Gladwell is not alone. This is a time where the notion of justice and injustice has become blurred. We see Jeffrey Epstein’s ability to silence the hundreds of women willing to testify against his sexual assaults on them. We see men in power touting racism and beckoning that times were better during the Jim Crow days. This is the media that children are seeing, and unconsciously, they are making implicit associations that will remain with them the remainder of their lives.

Let’s take a look at some more of these cultural messages in greater depth, and how some attempts at progress have been squashed by racism and people of power.


By the age of two, there are already statistical variations in the educations of whites verses black. The pygmalion effect takes hold and is compounded by the inability for families to afford a better education for their children.

As Lindsey Cook noted in her article “U.S. Education: Still Separate and Unequal,”

The gaps persist throughout schooling, at fourth, eighth and 12th grades, according to a report from the Forum on Child and Family Statistics. On the SAT, black students had a mean score of 428 for critical reading and 428 for math, compared with mean scores for white students of 527 for critical reading and 536 for math.

Although minority families have access to education, these open doors often come at a price. Teachers found at minority school tend to be less experienced and have lower pay, which ultimately leads to poorer education, lower SAT/ ACT scores, and more barriers to higher education for minorities.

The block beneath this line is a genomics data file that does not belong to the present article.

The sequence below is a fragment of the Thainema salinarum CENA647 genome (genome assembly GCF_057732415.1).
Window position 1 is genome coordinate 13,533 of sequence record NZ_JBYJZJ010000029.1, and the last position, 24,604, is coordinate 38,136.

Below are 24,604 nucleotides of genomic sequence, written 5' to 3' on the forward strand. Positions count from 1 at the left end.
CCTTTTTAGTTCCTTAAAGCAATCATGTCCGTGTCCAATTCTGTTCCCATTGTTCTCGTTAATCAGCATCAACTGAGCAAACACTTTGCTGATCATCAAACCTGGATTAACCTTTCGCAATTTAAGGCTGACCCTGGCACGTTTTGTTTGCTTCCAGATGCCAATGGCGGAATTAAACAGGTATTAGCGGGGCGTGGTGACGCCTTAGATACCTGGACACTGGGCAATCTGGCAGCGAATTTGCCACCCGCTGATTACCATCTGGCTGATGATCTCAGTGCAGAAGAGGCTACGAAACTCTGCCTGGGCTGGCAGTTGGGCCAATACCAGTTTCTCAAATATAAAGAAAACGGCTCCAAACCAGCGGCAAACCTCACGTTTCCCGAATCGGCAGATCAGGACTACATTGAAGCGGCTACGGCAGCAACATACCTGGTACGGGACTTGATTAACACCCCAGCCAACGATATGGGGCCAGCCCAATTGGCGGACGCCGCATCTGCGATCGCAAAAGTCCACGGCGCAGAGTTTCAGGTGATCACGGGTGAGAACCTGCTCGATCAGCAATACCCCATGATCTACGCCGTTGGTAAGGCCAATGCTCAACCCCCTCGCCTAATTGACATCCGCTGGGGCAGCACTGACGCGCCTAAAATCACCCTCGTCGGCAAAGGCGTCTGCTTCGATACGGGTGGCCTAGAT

There is also a correlation between motivation and peers. If a minority is surrounded by high-performing peers, a motivated child is much more likely to succeed; contrarily, place that same motivated child in a classroom full of unmotivated students and (s)he is less likely to succeed.

The statistical gap can be measured at age two and persists even at the highest levels of education. CJ Libassi in his article The Neglected College Race Gap: Racial Disparities Among College Completers notes there is a clear educational race gap for higher education that needs more attention. Schools with minorities as the majority of students lack the funding, resources, and credentialing of other institutions.

The problem continues. Students at these universities need to be provided with resources to help them graduate, which includes impartial advisors. CJ Libassi notes,

Advisers may be explicitly or implicitly discouraging black and Hispanic students from pursuing degree types that cost more to produce or are perceived to be more rigorous. This latter problem could be especially prevalent in majors, such as engineering, where many programs use their introductory classes to weed out weaker students and may be doing so in a way that is ineffective or discriminatory.